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6 Tips for Hooking a Reader in the First Pages of Your Pilot Script

Updated: Jan 30

Lessons I learned from reading over 1,000 scripts


The first pages of your pilot script need to be solid — as in, a representation of your very best work — and they need to establish us in the world succinctly.


After reading over 1,000 pilot scripts submitted for the Moonshot Pilot Accelerator (formerly WWFC's Pilot Accelerator), I’ve seen some general themes emerge for how to make the opening of your pilot stand out. Read the six tips below to learn more. Want a step-by-step process for writing your pilot, from building a solid concept that can last multiple seasons to drafting the full script? Register for our Write a Pilot in 30 Days course!


  1. Your opening scene should introduce us to the main character(s) through conflict.

One great example is “Schitt’s Creek.” The show opens on an establishing shot of an opulent mansion, and then we’re inside the entryway, where a maid is walking to the door; someone is ringing the doorbell incessantly. She opens it to find a horde of people from the Revenue Agency, who barge in to seize the Rose family’s fortune. We meet Johnny, Moira, David and Alexis as they scramble to salvage personal items and make sense of their new reality. Already, the characters are distinct: Moira is weeping over her wigs, and David is yelling at the feds, asking why anyone would want to “destroy another person’s life.” In the next scene, we learn that the only asset the government has allowed the family to retain is the town of Schitt’s Creek.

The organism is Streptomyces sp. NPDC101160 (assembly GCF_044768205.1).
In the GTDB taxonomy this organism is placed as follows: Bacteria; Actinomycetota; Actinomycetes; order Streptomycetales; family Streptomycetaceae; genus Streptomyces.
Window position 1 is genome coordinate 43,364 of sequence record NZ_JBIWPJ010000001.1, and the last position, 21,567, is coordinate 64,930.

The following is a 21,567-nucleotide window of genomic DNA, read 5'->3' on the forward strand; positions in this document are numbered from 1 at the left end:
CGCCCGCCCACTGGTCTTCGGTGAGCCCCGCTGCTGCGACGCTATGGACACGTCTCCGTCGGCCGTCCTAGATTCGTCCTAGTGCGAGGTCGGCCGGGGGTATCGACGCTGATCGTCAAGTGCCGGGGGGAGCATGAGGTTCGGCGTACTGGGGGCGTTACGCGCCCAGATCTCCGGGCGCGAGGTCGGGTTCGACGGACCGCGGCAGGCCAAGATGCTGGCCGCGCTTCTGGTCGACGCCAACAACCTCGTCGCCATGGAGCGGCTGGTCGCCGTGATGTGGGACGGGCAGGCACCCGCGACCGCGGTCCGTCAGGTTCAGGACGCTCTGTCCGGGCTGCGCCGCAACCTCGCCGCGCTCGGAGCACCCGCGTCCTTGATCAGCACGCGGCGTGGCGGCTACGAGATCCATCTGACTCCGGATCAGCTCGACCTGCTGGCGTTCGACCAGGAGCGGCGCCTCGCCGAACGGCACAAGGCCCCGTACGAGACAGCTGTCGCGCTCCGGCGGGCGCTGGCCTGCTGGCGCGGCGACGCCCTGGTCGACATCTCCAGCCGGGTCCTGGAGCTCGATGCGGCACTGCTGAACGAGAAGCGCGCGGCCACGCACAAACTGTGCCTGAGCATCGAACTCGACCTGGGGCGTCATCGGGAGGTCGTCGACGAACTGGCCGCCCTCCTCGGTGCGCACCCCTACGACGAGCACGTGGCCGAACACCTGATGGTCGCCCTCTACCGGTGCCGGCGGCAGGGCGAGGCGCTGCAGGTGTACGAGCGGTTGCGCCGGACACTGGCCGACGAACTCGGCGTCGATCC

A lot of writers submit pilot scripts where in the first few pages, we see characters going about their regular lives — waking up, getting ready for the day, working, etc. There’s no conflict yet; instead, the writer is trying to establish who the character is.


Instead, try to start your pilot like Dan Levy does in “Schitt’s Creek.” We didn’t need to see the Roses’ old lifestyles to get a sense of who they are; we just needed to see how they reacted to losing everything they had.


Importantly, Levy doesn’t drop us into the scene without any background; the establishing shots of the mansion and luxurious entryway with hired help give us useful information.


2. The conflict in the first pages of your pilot should either be the inciting incident or center around a central theme of the series.


The pilot script for “The Handmaid’s Tale” opens on a car racing down the road and skidding off. June and her husband Luke, with their young daughter in tow, are panicked and make a snap decision to split up and run. By the end of the scene, men in uniforms have snatched June’s daughter away and seized June, mentioning that they need to be careful with her because “she’s a red tag.”


Right away, we get a sense of June and Luke’s relationship, the stakes, and the dystopian world; while it looks present-day, these men aren’t in any uniforms we recognize, and the throwaway “red tag” comment hints toward more that we don’t know. In terms of theme, we see that June’s body is being turned into an object (although we’re not yet sure what its purpose is), and we’re already seeing the traumatic separation that will drive much of June’s action in the series.


3. If your series is a procedural, the pilot needs to serve two purposes: being a “regular episode” AND introducing us to the characters and the world. The teaser needs to reflect that.